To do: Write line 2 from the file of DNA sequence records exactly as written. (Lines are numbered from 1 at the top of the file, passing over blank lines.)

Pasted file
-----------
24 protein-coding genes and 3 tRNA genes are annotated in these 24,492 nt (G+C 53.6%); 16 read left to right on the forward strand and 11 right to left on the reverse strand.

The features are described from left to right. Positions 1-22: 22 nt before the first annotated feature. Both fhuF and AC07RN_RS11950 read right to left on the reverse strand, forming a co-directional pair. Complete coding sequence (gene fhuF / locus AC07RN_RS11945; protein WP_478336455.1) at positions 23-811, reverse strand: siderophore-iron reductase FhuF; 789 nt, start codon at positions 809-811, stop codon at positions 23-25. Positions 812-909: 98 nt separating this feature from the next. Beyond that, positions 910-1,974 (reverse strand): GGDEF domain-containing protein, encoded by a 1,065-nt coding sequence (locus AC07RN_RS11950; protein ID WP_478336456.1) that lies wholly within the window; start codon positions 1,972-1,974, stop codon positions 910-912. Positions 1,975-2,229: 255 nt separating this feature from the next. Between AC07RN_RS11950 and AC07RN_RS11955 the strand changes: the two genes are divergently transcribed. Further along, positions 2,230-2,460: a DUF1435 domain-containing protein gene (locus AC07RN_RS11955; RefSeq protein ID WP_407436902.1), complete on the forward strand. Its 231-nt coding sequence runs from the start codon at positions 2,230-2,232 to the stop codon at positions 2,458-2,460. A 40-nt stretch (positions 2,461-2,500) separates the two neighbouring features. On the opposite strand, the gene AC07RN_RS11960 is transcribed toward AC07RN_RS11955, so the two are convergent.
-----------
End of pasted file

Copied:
The features are described from left to right. Positions 1-22: 22 nt before the first annotated feature. Both fhuF and AC07RN_RS11950 read right to left on the reverse strand, forming a co-directional pair. Complete coding sequence (gene fhuF / locus AC07RN_RS11945; protein WP_478336455.1) at positions 23-811, reverse strand: siderophore-iron reductase FhuF; 789 nt, start codon at positions 809-811, stop codon at positions 23-25. Positions 812-909: 98 nt separating this feature from the next. Beyond that, positions 910-1,974 (reverse strand): GGDEF domain-containing protein, encoded by a 1,065-nt coding sequence (locus AC07RN_RS11950; protein ID WP_478336456.1) that lies wholly within the window; start codon positions 1,972-1,974, stop codon positions 910-912. Positions 1,975-2,229: 255 nt separating this feature from the next. Between AC07RN_RS11950 and AC07RN_RS11955 the strand changes: the two genes are divergently transcribed. Further along, positions 2,230-2,460: a DUF1435 domain-containing protein gene (locus AC07RN_RS11955; RefSeq protein ID WP_407436902.1), complete on the forward strand. Its 231-nt coding sequence runs from the start codon at positions 2,230-2,232 to the stop codon at positions 2,458-2,460. A 40-nt stretch (positions 2,461-2,500) separates the two neighbouring features. On the opposite strand, the gene AC07RN_RS11960 is transcribed toward AC07RN_RS11955, so the two are convergent.